The Final Three, Stubby Checks In, Babied Pitchers?
After avoiding a four-game sweep at the hands of the West Michigan Whitecaps Friday night, the TinCaps return home tonight to open a regular season-ending three-game series against Great Lakes, which very well may be their first-round playoff opponent. The Loons currently trail the Bowling Green Hot Rods by 1.5 games for the second-half crown. If the Loons win two out of three, or all three games here in Fort Wayne, the could ascend to first place.
The TinCaps, having qualified in the first half as the wild card, play the second-half champion in the first round.
Tonight’s first pitch is at 7:05, and you can catch the game on XFINITY 81 and The Fan 1380 or TheFanFortWayne.com.
TINCAPS REPORT PODCAST
Prior to Friday night’s series finale at West Michigan, I chatted with TinCaps shortstop Tyler Stubblefield. We talked about his season, as he went from Padres farmhand, to indy-ball guy, then back to Padres farmhand, his role in the locker room, and how he thinks the team looks right now:
Former Wizards pitcher Dirk Hayhurst has a good column up on sportsnet.ca about the debate on what it takes to keep pitchers’ arms healthy. The “new school” approach seems to be innings limits, scientific research and careful monitoring of health. The “old school” approach from the “back in my day” camp, comes off, at least to Hayhurst, as wrong at best and ignorant at worst.
“I hate when old warhorses say the best way to prevent injuries to players today is to have them go back in time and do what the players of old did. Then, to prove their point, they highlight all the old-timers who threw mindboggling amounts of innings compared to today’s totals, and did it simply because they threw a lot, and always threw a lot.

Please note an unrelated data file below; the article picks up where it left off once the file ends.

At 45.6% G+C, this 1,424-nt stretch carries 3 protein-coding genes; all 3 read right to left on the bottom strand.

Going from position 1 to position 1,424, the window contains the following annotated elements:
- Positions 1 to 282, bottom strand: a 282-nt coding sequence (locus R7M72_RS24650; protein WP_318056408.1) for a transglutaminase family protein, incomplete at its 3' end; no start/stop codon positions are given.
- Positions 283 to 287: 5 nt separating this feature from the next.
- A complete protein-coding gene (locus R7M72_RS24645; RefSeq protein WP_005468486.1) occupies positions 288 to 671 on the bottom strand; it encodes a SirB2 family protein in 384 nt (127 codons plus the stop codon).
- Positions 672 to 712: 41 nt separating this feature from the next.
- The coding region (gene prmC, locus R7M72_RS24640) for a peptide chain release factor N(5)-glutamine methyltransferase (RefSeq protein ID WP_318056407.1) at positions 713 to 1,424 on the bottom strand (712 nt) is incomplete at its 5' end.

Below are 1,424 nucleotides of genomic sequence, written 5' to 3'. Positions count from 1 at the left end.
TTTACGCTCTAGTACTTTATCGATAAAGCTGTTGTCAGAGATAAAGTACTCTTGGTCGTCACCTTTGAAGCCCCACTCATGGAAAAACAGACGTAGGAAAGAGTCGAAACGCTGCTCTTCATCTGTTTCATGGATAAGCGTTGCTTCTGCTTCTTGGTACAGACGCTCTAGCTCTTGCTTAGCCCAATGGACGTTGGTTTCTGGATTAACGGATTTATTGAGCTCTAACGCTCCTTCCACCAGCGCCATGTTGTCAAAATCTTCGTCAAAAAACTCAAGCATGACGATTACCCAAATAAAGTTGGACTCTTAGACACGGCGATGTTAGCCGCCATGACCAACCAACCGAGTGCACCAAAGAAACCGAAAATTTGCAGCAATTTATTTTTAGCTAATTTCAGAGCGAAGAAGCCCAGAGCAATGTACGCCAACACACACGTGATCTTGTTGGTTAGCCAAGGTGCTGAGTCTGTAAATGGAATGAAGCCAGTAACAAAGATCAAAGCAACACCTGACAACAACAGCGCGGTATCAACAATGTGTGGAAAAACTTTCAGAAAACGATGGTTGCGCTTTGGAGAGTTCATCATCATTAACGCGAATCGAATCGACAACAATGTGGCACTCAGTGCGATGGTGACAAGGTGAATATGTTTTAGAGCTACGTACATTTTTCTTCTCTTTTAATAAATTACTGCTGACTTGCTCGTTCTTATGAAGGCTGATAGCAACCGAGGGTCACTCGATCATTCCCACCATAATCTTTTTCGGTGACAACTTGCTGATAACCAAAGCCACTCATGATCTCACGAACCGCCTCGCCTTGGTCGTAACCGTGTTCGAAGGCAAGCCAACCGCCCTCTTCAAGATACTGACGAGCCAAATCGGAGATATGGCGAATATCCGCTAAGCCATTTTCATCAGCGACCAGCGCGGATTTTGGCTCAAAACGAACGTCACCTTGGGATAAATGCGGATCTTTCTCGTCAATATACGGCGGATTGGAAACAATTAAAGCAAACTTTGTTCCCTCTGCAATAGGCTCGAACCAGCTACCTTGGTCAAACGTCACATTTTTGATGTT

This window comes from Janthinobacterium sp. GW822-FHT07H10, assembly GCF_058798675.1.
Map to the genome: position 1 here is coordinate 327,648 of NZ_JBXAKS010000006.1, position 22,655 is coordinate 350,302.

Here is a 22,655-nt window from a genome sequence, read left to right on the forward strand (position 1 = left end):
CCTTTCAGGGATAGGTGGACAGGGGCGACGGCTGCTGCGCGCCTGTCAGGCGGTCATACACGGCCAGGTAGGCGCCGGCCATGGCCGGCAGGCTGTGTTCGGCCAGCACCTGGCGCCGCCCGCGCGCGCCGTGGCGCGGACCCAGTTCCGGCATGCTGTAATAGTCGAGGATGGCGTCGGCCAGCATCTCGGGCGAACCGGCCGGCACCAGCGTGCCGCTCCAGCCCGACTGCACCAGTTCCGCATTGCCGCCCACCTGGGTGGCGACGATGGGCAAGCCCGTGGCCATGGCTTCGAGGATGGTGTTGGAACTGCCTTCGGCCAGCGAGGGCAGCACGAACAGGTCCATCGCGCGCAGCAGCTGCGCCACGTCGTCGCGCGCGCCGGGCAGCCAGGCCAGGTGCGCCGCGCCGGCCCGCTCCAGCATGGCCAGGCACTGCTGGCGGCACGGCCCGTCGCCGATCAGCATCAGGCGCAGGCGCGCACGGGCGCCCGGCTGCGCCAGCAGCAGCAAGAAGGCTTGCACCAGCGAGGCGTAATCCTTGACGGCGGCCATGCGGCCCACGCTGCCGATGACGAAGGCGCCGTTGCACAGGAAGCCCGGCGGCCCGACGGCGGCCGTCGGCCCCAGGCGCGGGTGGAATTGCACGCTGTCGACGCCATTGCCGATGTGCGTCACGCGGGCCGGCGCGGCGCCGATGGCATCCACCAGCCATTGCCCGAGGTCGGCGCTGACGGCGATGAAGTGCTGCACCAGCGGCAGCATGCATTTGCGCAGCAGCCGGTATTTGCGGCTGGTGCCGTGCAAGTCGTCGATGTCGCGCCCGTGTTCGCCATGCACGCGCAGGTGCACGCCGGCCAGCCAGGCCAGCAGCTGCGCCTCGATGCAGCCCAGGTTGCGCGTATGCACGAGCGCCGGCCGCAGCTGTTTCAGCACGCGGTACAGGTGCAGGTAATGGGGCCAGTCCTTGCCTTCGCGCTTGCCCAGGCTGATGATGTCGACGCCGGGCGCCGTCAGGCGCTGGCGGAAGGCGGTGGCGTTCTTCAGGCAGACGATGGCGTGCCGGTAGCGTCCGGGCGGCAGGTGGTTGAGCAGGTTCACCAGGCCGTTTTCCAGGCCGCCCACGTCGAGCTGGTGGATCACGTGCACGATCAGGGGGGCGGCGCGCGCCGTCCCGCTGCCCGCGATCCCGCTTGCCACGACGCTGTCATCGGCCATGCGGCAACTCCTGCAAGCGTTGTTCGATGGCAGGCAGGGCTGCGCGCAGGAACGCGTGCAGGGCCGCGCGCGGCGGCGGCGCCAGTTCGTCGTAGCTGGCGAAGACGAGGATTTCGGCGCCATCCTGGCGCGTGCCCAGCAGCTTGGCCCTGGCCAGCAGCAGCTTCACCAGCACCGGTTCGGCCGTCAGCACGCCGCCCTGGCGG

Bull. The reasons these old-timers threw a ton of innings is because they were genetic freaks, pure and simple. Throwing is an unnatural motion. It’s going to cause some guys to get hurt faster, or get hurt more severely than others. But, in the end, throwing always hurts you.
When I had my medical screening upon coming to the Blue Jays, I was told that ALL pitchers have damaged arms from throwing. Every. Single. One.
Why? Because the process breaks your arm down. Humans are not meant to throw a ball overhand, let alone as hard as professional pitchers do it, for as long as they do it. Throw long enough to get the pros and you have damage. The only questions are, how long can you do it, and how much damage can you take?
Back in Tom Seaver’s day — A day that started before Tommy John surgery was even a thing; when medication for pain was high-proof booze, repeated cortisone injections, Butazolidin and codeine (Koufax took the stuff in the fifth inning); when hundreds of bodies were brought into spring training and, if they broke, were sent home because there was no way to fix them — baseball was different. Different as in medically ignorant, not different as in full of real men and not little babies.”
The Black Keys…take it away!